In recent years, suites of specific host-finding cues have been characterized for several families of butterfly species including Papilionidae, Pieridae and Nymphalidae (Honda and Nishida, 1999). Oviposition stimulants of the citrus swallowtail butterfly, Papilio xuthus(Papilionidae) were found to consist of multiple components which included flavonoids (1 and 2), a nucleoside (adenosine), alkaloids (3 and4), a cyclitol (5) and an amino acid derivative (6) (Nishida et al., 1987;Nishida, 1995) (Figure 1). None of the individual components elicited oviposition responses alone. The specific activity was provoked only when these components were applied as a mixture. Synergistic effects among stimulant components can be seen in several papilionid species (Honda and Nishida, 1999). The butterflies seem to perceive a subset of ingredients simultaneously as a ‘blend taste’ with the toothbrush-like chemosensilla densely distributed on the tarsal segments. However, its sensory mechanism—how the butterfly integrates the complex signal arising from the many components—remains unknown. We do not know whether the stimulants are perceived simultaneously as a chemical blend on each sensillum or separately with each specific chemoreceptor cell. A multi-component system of oviposition stimulants seems to provide a high specificity in host recognition. On the other hand, it also provides some flexibility in host choices, allowing them to lay eggs not only onCitrus but also on rutaceous hosts belonging to other genera (e.g.Poncirus and Xanthoxylum) that partially share some common subsets of ingredients (unpublished data). Related swallowtail species such as P. protenor and P. polyxenes (Feeny et al., 1988; Honda, 1990) also use the same classes of chemicals as the host-finding cues (e.g. flavonoid glycosides, phenethylamines and quinic acid derivatives). Such underlying chemical similarity may have provided a route to colonization on novel hosts among the papilionid butterflies (Feeny et al., 1988; Nishida, 1995;Honda and Nishida, 1999).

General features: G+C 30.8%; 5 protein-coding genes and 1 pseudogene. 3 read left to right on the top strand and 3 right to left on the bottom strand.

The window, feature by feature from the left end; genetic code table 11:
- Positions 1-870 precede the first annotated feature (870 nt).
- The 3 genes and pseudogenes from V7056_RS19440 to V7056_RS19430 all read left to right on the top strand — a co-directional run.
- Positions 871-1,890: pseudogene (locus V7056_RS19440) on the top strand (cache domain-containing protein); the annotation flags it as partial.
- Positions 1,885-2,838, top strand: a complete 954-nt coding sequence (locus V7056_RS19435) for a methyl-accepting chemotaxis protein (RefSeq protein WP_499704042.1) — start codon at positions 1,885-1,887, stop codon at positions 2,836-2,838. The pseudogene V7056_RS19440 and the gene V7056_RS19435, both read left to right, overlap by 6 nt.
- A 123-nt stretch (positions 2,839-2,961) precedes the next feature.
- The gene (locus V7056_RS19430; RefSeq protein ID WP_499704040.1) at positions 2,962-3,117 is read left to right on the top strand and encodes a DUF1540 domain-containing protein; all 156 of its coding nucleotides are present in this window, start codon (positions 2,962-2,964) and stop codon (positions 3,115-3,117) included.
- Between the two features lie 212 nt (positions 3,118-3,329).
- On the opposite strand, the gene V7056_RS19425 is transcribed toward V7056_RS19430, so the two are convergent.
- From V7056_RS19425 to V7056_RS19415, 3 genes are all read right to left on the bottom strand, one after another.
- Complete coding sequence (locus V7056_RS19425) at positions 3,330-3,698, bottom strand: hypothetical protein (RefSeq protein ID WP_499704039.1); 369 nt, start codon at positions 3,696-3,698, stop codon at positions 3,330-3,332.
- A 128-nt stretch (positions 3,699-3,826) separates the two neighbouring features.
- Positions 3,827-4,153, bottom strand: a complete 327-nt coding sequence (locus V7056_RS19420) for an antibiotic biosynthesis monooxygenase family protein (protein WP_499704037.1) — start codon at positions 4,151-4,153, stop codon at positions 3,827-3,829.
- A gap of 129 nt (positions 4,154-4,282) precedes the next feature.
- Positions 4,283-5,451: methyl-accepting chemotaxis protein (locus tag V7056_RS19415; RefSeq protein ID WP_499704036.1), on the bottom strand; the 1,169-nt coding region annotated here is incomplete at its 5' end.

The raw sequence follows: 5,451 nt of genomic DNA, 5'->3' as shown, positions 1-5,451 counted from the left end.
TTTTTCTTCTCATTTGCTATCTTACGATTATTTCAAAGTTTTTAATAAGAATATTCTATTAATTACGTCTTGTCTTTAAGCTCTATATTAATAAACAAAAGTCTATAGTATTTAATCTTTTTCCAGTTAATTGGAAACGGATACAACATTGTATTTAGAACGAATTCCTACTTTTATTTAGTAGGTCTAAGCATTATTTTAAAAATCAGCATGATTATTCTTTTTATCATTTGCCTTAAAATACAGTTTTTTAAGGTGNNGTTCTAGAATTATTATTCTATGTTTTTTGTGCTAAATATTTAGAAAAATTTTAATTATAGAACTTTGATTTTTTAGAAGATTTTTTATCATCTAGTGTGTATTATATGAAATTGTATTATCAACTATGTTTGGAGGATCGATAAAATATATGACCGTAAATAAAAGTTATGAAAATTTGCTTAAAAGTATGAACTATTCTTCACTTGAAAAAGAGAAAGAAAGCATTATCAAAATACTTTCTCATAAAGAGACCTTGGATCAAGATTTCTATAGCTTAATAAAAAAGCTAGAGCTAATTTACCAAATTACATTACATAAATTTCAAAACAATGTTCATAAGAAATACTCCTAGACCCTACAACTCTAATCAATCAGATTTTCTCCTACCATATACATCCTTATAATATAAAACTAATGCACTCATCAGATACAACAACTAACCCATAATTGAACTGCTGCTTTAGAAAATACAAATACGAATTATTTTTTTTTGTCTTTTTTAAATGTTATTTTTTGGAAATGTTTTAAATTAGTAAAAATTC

Figure 1 Multi-component systems of oviposition stimulants contained in a host plant, Citrus unshiu(left), and oviposition deterrents in a non-host rutaceous plant, Orixa japonica (right), for a Rutaceae-feeding swallowtail butterfly, Papilio xuthus. 1, hesperidin; 2, rutin; 3, bufotenine; 4, synephrine; 5,chiro-inositol; 6, stachydrine; 7, quercetin 3-O-(2G-β-D-xylopyranosylrutinoside); 8, 5-{[2-O-(β-D-apiofuranosyl)- β –D-glucopyranosyl]oxy}-2-hydroxybenzoic acid; and 9, disyringoyl aldaric acid ester.